Closed-angle glaucoma results when the eye’s drainage angle narrows and becomes completely blocked. The iris can close the drainage angle in the eye and cause dangerously high eye pressure.
When the eye’s drainage angle is completely blocked, the pressure builds up rapidly, called acute angle-closure glaucoma.
Symptoms include severe pain in the eyes, blurred vision, headache, rainbow halos around the lights, nausea, and vomiting.
Unless an ophthalmologist deals quickly with angle-closure glaucoma, blindness can occur.
When the eye’s drainage angle is closed and completely blocked, the pressure builds up gradually, which is called chronic angle-closure glaucoma.
Also, this form of glaucoma occurs most often in people of African and Asian descent and certain eye conditions.
Other types of glaucoma
Eye pressures characterize not all types of glaucoma.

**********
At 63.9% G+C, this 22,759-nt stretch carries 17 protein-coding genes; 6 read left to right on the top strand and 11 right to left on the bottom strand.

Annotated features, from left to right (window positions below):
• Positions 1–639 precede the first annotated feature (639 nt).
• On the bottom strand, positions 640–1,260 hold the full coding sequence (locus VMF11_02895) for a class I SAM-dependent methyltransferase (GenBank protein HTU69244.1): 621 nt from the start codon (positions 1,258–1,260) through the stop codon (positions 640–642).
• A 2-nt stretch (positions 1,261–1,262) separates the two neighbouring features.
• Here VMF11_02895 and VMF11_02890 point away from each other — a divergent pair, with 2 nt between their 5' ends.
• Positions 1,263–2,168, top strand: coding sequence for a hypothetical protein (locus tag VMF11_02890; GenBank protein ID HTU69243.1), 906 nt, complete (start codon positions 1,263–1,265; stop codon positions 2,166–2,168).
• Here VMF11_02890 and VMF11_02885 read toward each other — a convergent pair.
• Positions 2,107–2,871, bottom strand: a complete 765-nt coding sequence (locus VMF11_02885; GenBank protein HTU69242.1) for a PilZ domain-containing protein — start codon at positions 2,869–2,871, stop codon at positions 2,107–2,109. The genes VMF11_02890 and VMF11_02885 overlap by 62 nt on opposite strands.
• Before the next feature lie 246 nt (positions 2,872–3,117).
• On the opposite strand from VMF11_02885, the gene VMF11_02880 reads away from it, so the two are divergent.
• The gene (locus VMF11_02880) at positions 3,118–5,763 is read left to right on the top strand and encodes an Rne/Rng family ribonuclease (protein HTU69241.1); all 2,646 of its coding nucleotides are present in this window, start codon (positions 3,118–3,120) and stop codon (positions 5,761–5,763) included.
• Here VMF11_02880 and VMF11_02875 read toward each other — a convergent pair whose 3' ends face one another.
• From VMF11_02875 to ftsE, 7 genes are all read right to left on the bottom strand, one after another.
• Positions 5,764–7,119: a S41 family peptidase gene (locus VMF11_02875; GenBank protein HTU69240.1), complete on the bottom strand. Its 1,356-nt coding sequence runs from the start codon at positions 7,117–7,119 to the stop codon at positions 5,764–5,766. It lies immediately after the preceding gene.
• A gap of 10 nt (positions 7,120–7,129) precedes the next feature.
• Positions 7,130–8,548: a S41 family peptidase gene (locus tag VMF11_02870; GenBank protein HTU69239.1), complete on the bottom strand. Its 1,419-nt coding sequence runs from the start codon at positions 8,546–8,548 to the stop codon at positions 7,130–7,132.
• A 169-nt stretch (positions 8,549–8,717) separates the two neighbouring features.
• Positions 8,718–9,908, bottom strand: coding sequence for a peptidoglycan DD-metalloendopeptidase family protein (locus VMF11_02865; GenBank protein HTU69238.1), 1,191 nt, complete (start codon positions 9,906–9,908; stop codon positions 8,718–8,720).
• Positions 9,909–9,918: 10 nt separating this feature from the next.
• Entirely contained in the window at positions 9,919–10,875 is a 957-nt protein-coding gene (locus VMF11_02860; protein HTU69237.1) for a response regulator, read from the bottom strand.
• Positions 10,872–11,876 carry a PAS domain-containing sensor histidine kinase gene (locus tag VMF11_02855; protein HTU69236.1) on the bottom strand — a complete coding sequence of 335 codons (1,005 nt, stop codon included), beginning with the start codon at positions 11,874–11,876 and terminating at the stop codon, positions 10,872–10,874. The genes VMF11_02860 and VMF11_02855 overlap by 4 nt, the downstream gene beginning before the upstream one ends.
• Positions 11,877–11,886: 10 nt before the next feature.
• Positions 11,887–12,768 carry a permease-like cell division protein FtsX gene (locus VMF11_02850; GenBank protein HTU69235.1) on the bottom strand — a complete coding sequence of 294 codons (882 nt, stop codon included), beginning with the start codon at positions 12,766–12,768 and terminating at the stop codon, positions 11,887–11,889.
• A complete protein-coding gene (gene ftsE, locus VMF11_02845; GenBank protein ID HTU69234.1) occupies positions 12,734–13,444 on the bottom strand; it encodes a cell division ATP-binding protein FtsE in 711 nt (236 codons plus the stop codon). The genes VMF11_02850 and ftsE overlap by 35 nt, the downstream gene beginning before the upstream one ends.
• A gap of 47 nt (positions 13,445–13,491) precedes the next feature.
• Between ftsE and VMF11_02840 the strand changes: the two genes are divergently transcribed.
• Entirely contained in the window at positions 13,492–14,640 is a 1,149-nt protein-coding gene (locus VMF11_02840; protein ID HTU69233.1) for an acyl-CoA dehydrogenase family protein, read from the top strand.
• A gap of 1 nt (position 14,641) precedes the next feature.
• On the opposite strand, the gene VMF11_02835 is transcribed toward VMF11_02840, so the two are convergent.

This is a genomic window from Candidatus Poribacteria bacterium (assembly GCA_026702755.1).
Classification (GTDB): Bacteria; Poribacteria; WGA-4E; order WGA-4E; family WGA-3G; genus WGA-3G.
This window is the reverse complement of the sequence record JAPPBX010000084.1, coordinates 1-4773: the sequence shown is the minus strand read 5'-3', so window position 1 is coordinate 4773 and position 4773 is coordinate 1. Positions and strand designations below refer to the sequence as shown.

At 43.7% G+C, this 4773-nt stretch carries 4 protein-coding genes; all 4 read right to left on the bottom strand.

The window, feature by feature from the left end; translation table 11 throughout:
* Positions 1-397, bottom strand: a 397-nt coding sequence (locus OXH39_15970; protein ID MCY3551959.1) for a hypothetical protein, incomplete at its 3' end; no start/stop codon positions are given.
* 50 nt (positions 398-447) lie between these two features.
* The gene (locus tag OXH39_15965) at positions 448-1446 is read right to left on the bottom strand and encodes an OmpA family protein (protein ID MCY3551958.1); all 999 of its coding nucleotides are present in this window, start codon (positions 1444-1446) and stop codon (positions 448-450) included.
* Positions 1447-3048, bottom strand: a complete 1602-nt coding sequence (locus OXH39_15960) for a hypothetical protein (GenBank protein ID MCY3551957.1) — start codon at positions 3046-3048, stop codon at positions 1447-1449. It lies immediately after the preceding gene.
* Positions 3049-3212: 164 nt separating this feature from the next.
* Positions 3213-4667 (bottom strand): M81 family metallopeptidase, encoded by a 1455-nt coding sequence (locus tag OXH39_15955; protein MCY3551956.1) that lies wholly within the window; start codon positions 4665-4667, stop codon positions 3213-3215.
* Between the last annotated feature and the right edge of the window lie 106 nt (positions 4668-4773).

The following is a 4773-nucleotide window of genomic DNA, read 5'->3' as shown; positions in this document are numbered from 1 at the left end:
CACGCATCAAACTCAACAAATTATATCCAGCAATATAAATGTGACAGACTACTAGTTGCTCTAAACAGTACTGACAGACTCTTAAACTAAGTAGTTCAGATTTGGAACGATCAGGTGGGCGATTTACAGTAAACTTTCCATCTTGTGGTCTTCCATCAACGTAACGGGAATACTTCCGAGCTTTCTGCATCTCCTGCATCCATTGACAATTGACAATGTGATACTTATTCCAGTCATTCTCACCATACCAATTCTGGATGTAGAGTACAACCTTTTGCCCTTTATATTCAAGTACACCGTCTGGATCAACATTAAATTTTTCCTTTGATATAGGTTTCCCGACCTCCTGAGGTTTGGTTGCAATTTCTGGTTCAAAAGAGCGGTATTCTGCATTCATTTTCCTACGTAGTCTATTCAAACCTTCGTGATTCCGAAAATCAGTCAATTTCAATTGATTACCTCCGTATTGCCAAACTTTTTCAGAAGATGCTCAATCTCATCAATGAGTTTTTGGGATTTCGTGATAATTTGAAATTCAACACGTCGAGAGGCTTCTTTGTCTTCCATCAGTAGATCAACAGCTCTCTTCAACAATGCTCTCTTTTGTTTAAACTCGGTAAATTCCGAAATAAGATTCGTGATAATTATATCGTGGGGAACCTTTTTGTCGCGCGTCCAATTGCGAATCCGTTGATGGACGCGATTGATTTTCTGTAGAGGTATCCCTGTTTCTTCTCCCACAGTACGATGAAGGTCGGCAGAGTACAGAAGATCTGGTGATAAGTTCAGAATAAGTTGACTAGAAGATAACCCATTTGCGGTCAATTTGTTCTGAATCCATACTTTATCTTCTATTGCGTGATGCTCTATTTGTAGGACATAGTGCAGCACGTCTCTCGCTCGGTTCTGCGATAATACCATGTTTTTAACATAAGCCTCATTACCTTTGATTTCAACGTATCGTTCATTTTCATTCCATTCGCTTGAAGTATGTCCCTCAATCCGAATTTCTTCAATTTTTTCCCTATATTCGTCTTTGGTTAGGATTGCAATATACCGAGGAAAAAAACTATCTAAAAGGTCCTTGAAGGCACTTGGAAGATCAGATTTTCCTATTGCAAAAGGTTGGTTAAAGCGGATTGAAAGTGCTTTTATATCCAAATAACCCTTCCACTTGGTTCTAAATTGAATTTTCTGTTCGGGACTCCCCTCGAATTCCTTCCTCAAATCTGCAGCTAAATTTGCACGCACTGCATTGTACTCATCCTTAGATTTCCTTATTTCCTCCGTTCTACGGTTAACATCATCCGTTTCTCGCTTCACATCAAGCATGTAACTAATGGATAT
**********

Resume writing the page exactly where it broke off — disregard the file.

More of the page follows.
- In normal-tension or low tension glaucoma, the optic nerve suffers damage with the resulting visual field loss, although normal eye pressures are maintained.
Eyes afflicted with this condition are much more susceptible to optic nerve damage with increased intraocular pressure than other watches.
- Exfoliation syndrome is a common form of open-angle glaucoma that results from an accumulation of abnormal, whitish material in the lens and drainage angle of the eye.
This material and the pigment of the posterior part of the iris can obstruct the eye’s drainage system, causing an increase in ocular pressure. This form of glaucoma responds well to laser treatment.
- Pigmentary glaucoma is a condition that typically affects young Caucasian men, types.
This condition is characterized by the iris bending backward and coming into contact with the supporting structures that hold the lens in place.